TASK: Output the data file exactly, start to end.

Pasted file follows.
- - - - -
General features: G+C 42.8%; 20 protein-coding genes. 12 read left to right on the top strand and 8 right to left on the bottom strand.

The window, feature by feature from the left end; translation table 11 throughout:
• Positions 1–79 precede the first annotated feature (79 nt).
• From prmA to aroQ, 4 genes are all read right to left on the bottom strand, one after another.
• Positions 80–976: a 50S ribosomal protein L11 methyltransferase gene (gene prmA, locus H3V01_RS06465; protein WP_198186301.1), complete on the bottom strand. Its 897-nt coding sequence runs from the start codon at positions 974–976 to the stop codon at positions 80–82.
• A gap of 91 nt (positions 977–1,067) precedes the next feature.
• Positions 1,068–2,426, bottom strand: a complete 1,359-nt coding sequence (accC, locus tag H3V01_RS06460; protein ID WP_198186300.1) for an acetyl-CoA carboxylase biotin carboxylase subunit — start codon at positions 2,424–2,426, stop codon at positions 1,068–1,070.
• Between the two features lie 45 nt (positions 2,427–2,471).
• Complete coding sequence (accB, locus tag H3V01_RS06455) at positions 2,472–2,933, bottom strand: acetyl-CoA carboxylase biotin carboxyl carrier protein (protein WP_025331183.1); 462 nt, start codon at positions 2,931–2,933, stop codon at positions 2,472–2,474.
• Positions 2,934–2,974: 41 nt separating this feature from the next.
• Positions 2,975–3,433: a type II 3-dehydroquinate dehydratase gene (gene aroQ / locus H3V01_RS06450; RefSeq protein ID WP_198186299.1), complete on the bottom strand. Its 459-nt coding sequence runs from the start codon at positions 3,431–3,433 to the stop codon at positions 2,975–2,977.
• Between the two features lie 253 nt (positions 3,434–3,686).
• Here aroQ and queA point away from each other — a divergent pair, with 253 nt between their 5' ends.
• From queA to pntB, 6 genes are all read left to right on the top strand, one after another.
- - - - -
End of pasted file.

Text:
General features: G+C 42.8%; 20 protein-coding genes. 12 read left to right on the top strand and 8 right to left on the bottom strand.

The window, feature by feature from the left end; translation table 11 throughout:
• Positions 1–79 precede the first annotated feature (79 nt).
• From prmA to aroQ, 4 genes are all read right to left on the bottom strand, one after another.
• Positions 80–976: a 50S ribosomal protein L11 methyltransferase gene (gene prmA, locus H3V01_RS06465; protein WP_198186301.1), complete on the bottom strand. Its 897-nt coding sequence runs from the start codon at positions 974–976 to the stop codon at positions 80–82.
• A gap of 91 nt (positions 977–1,067) precedes the next feature.
• Positions 1,068–2,426, bottom strand: a complete 1,359-nt coding sequence (accC, locus tag H3V01_RS06460; protein ID WP_198186300.1) for an acetyl-CoA carboxylase biotin carboxylase subunit — start codon at positions 2,424–2,426, stop codon at positions 1,068–1,070.
• Between the two features lie 45 nt (positions 2,427–2,471).
• Complete coding sequence (accB, locus tag H3V01_RS06455) at positions 2,472–2,933, bottom strand: acetyl-CoA carboxylase biotin carboxyl carrier protein (protein WP_025331183.1); 462 nt, start codon at positions 2,931–2,933, stop codon at positions 2,472–2,474.
• Positions 2,934–2,974: 41 nt separating this feature from the next.
• Positions 2,975–3,433: a type II 3-dehydroquinate dehydratase gene (gene aroQ / locus H3V01_RS06450; RefSeq protein ID WP_198186299.1), complete on the bottom strand. Its 459-nt coding sequence runs from the start codon at positions 3,431–3,433 to the stop codon at positions 2,975–2,977.
• Between the two features lie 253 nt (positions 3,434–3,686).
• Here aroQ and queA point away from each other — a divergent pair, with 253 nt between their 5' ends.
• From queA to pntB, 6 genes are all read left to right on the top strand, one after another.